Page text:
Is Social Networking Finally Breaking Down?

I’m done. With social networking. I canceled both my Facebook and MySpace accounts last week. Why? It’s over. The dream of social networking. I’m convinced that people just don’t “get it”.

TechCrunch reports on a ridiculous new site called LifeAt. It’s supposed to be a social network for building residents in New York City? What’s next? A special website for people who ate at the downtown Mickey D’s last week? It has finally gone beyond the curious grouping of people with similar interests. Young with young. Professionals with professionals.

There are over 300 social networking websites available to sign up for about any interest you might have.

I think the key ingredient missing in so much of the fabric of social networking is the isolation of one group to each other. You join one space but you aren’t on another. Everyone seems desperate to belong, but you can only belong to so much. While there are mashup websites which will spin all your social network profiles into one huge web page, I still think we are missing the boat.

The internet is the social network of our society. I see a future where everyone has their own domain name - not just bloggers and tech pundits. But everyone. Blogging platforms are making this easier for the average Joe. Blogger and WordPress are great starts, but they still cater to the tech folks, the writer types (ahem!), the self-aware, the creative media folks, and quite often, the lonely. What about the framing contractor who works 70 hours a week. Where’s his blog? When does he read anyone else’s blog? Not often. If ever.

Forget Twitter. Life is twitter. Typing is for the geek in all of us. We have to get to the place where all of society can participate in this great conversation. As long as only the folks who can (or need) to take the time to post (type) thoughts and ideas at later times - and who have laptops and podcasting studios and know the difference between an XML feed and Quicktime video… as long as these are the types who are running the conversation, the conversation becomes, not surprisingly, about them and their lives. Hundreds of millions of others are left out. Maybe in some sense that is the way it needs to be right now. Every person in the world who has no email address (or perhaps worse - an AOL email address) can’t be considered, perhaps rightly, as equal to the conversation we are currently having (like this one for instance) as someone more technical.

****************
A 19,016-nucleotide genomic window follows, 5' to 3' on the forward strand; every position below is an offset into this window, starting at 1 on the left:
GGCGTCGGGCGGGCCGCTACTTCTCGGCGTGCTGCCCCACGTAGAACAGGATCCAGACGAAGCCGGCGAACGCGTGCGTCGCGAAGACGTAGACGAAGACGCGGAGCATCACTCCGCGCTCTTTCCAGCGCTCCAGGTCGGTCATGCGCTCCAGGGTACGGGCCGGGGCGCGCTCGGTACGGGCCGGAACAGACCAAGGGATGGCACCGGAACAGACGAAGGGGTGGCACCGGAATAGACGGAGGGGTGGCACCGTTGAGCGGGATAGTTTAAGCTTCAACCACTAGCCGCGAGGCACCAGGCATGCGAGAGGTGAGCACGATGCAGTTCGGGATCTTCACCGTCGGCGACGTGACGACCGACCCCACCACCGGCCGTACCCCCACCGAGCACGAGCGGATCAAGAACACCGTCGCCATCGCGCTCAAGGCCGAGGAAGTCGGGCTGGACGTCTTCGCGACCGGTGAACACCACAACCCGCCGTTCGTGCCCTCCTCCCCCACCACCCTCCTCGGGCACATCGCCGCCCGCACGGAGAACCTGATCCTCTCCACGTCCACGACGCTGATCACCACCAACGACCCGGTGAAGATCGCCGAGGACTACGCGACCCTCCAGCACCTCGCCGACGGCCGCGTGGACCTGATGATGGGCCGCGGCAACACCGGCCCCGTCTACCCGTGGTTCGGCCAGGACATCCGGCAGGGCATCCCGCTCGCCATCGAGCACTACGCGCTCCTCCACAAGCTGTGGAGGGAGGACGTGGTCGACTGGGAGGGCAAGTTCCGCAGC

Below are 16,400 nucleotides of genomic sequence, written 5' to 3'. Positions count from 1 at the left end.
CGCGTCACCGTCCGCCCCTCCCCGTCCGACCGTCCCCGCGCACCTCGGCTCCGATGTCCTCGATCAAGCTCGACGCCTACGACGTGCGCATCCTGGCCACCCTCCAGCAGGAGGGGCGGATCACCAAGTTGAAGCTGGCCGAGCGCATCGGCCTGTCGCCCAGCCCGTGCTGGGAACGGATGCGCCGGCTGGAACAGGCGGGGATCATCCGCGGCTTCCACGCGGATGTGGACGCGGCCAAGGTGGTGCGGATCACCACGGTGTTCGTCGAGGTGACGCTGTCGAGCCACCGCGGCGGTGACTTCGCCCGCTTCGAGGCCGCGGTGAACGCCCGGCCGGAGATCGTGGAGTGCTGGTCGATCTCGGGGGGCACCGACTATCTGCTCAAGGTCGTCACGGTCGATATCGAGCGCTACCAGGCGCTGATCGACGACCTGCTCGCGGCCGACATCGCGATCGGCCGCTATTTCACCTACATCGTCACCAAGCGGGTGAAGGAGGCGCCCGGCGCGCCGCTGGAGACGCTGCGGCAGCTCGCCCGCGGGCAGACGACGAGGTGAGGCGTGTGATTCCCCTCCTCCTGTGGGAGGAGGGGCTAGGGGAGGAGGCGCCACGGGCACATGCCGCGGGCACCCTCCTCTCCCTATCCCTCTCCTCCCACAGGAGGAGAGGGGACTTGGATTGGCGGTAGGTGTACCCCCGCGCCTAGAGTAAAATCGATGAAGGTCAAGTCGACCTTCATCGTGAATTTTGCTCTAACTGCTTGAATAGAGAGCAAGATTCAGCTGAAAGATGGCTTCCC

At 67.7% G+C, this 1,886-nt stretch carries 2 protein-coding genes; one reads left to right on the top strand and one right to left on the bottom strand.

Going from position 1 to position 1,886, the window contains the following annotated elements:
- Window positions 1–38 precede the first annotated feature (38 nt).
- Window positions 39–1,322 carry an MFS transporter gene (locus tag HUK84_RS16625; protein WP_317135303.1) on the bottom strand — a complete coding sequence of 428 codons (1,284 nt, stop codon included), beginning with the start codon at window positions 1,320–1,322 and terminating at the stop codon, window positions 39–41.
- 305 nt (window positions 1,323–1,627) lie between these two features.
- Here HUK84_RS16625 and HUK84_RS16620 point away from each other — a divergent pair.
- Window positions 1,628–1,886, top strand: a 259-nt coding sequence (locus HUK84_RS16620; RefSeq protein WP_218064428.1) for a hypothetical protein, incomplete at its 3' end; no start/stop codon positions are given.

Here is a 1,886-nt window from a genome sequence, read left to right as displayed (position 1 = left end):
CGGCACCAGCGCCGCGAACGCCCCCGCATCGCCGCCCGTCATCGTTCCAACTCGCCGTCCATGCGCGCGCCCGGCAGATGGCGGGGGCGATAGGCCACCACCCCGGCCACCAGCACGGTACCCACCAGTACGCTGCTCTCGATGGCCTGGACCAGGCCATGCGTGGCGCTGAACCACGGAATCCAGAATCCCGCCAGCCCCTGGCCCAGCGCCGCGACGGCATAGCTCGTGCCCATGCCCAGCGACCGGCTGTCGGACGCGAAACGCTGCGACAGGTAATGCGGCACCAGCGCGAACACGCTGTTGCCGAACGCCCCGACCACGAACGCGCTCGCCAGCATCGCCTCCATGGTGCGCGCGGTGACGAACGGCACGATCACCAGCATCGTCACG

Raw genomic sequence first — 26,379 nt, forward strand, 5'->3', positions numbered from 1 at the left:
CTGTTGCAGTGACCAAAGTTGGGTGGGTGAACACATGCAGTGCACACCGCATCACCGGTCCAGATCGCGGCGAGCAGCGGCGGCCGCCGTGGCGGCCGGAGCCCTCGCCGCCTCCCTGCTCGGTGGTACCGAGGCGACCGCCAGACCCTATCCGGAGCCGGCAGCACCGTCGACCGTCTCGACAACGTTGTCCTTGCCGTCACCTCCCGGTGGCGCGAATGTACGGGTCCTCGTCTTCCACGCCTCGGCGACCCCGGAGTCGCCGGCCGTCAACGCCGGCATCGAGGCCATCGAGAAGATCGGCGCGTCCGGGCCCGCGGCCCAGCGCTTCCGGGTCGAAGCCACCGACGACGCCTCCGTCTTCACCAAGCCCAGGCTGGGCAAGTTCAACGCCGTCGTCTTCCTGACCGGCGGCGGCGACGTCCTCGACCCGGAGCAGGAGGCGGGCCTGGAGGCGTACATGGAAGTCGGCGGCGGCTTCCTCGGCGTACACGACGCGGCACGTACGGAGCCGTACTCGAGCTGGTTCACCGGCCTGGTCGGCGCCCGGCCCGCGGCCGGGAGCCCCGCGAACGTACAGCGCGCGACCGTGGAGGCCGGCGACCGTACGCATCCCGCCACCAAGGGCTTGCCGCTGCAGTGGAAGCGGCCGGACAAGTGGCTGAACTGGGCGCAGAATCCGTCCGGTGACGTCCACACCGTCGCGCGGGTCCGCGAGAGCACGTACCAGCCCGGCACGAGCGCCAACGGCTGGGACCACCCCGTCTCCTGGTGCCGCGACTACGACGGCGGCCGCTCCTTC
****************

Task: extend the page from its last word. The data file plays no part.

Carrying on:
But over time, this needs to change. I’ve done a lot of studies of email responses over the years. I purposely send out emails occasionally to “bait” people into responding. Most don’t. And yet, when I see them in person, sometimes a half-year later, they will bring it up and comment on it. Sometimes with very interesting and intelligent comments. When I ask, “Hey, why didn’t you just reply?”, I get a lot of answers. But lurking beneath those answers I get the same feeling I’ve had for two decades when dealing with non-computer types - they feel a sense of guilt and dirtiness for being even geeky enough to read emails frequently, for even admitting that they sometimes enjoy those pesky machines in the corner.

Note: No one thinks this way about television anymore. Not about radio - no way. Not about going to meetings at the local library or church or neighborhood community center. Or the local bar. Most people feel free to express themselves and get involved at those venues.

But on the computer, on the internet, it remains a vast and technical landscape, run by geeks mostly for geeks. (I’m using the word “geek” in a liberal, non-threatening way here: substitute techie or smart guy/gal if it makes you feel better).

I see a future where everyone will have their own domain name and will be completely platform free of any monthly plans and hosting plans. I’m waiting for the next “killer app” on the net that becomes and is completely available to everyone (no signup for $19.99/month), is built-in to every hosting account (Apache/Windows) and enables the easiest transition to community involvement for the layperson. Forget blogging. I’m talking about conversing. We tend to view it as the same, but the rest of the world doesn’t. They’ll communicate all evening in someone’s living room with a cold beer in their hand, but they’d sooner have their nose hairs plucked then to get on the computer and type a “blog post”.